One day a father gets out of work and on his way home he suddenly remembers that it’s his daughter’s birthday.
He pulls over to a toy shop and asks the sales person “How much for one of those Barbies in the display window?”
The salesperson answers “Which one do you mean, sir? We have Workout Barbie for $19.95, Shopping Barbie for $19.95, Beach Barbie for $19.95, Disco Barbie for$19.95, Ballerina Barbie for $19.995, Astronaut Barbie for $19.95, Skater Barbie for $19.95 and Divorced Barbie for $265.95.”
The amazed father asks “It’s what? Why is the Divorced Barbie $265.95 and the others only $19.95?”
The annoyed salesperson rolls her eyes, sighs and answers “Sir… Divorced Barbie comes with Ken’s Car, Ken’s House, Ken’s Boat, Ken’s Furniture, Ken’s Computer and one of Ken’s Friends.”
Now, if you wanted to make a joke about the apparently unjust distribution of property in divorce settlements, then fine, go ahead. But surely Ken and Barbie are one of the worst possible choices to illustrate this point. Barbie is clearly the one who earns the majority of the money in that relationship. It was Barbie who was launched first, in 1959, with Ken coming along two years later.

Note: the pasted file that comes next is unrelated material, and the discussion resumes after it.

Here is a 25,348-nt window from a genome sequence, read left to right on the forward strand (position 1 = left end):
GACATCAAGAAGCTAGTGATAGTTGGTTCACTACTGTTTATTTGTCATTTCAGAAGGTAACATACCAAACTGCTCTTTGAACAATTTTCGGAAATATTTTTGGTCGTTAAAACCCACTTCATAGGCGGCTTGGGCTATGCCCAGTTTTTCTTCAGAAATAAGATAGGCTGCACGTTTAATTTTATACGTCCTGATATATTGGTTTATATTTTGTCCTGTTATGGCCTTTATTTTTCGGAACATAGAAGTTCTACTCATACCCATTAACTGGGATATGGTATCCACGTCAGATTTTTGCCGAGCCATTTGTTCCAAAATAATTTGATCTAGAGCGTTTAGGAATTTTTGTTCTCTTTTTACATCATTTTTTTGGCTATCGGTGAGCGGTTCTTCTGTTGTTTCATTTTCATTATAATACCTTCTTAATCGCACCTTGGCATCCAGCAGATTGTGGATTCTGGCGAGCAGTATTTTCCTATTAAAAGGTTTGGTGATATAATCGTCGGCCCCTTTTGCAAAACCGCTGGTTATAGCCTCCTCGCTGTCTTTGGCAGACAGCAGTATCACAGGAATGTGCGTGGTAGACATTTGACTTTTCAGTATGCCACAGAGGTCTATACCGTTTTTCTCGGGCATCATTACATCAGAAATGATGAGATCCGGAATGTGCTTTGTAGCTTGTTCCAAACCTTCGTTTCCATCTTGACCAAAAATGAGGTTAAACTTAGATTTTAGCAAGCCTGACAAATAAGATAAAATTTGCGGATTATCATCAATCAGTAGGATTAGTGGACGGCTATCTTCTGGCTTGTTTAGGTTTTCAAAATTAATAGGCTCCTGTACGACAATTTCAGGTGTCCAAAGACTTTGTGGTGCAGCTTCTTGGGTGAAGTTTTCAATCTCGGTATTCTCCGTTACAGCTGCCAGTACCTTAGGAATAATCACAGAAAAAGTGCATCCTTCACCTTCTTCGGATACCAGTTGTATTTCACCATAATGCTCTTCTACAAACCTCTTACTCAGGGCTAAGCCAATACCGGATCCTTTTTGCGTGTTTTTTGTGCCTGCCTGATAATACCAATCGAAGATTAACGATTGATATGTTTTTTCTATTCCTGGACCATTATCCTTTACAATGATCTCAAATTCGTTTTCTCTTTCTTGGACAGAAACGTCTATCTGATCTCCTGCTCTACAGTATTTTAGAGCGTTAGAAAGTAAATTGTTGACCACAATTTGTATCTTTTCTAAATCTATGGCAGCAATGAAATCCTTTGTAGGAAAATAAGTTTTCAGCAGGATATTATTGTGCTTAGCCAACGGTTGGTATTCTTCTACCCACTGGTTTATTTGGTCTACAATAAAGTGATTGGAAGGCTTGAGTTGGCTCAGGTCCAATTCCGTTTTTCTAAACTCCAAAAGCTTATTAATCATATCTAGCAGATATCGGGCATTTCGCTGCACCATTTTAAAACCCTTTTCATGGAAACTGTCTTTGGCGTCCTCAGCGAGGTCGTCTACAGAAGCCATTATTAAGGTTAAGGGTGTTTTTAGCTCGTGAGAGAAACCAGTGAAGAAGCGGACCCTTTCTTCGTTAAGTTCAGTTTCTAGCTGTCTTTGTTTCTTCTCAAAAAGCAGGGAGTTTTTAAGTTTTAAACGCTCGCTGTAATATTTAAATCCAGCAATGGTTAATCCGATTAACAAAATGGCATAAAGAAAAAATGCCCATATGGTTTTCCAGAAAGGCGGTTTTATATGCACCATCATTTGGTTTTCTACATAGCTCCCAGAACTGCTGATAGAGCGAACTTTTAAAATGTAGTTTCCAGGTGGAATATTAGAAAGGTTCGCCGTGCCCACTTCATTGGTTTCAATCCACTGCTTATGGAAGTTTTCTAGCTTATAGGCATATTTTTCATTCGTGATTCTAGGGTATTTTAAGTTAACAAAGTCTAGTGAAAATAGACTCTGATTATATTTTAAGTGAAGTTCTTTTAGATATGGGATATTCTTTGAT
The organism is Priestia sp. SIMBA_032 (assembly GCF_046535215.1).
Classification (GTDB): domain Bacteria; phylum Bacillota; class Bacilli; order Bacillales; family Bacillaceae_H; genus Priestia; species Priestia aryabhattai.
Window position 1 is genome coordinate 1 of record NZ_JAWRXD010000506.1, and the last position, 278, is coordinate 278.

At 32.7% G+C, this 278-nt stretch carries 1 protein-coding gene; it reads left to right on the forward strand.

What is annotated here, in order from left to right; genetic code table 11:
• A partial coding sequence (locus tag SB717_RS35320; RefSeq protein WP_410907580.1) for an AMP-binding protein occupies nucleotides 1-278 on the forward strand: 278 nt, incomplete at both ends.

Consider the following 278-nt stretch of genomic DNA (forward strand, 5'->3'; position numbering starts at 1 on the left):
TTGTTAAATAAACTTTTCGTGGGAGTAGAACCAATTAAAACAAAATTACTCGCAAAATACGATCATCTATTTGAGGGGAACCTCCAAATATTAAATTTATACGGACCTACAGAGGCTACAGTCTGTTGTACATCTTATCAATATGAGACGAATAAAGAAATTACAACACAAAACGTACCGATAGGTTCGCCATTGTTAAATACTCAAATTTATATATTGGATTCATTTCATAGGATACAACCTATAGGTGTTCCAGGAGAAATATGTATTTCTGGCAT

In fact, according to the Ken website, Man Behind The Doll:
Ken® is only considered an “accessory” to Barbie® by Mattel… making him the ultimate “boy toy”.
The legendary romance of Barbie® and Ken began when they met on the set of their first television commercial together in 1961. Since then, their relationship has played out much like a Hollywood fairytale. Barbie® and her beau have captured the essence of romance so perfectly with their replications of classic characters such as Scarlett and Rhett (“Gone with the Wind”) and Romeo and Juliet (“Romeo and Juliet”) to more quirky roles such as Bond and Bond Girl (“James Bond”) and Lily and Herman Munster (“The Munsters.”) More recently, the dynamic duo played Arwen and Aragorn from “Lord of the Rings: The Return of the King.” The picture-perfect pair’s talent and love for one another can also be seen in three consecutively successful No. 1 movies: “Barbie™ of Swan Lake,” “Barbie™ as Rapunzel” and “Barbie in the Nutcracker.™”
“Barbie® and Ken® have always been an extraordinary couple with so much on- and off-screen chemistry,” said the pair’s business manager, Russell Arons, Vice President Marketing, Mattel. “In fact, they just finished wrapping their fourth movie together, ‘Barbie™ as The Princess and the Pauper,’ which debuts this fall. And now they feel it’s time to spend some quality time — apart.”
There’s something slightly jarring about the way the press release celebrates the fictional relationship of Barbie and Ken but is littered with ™ and ® marks.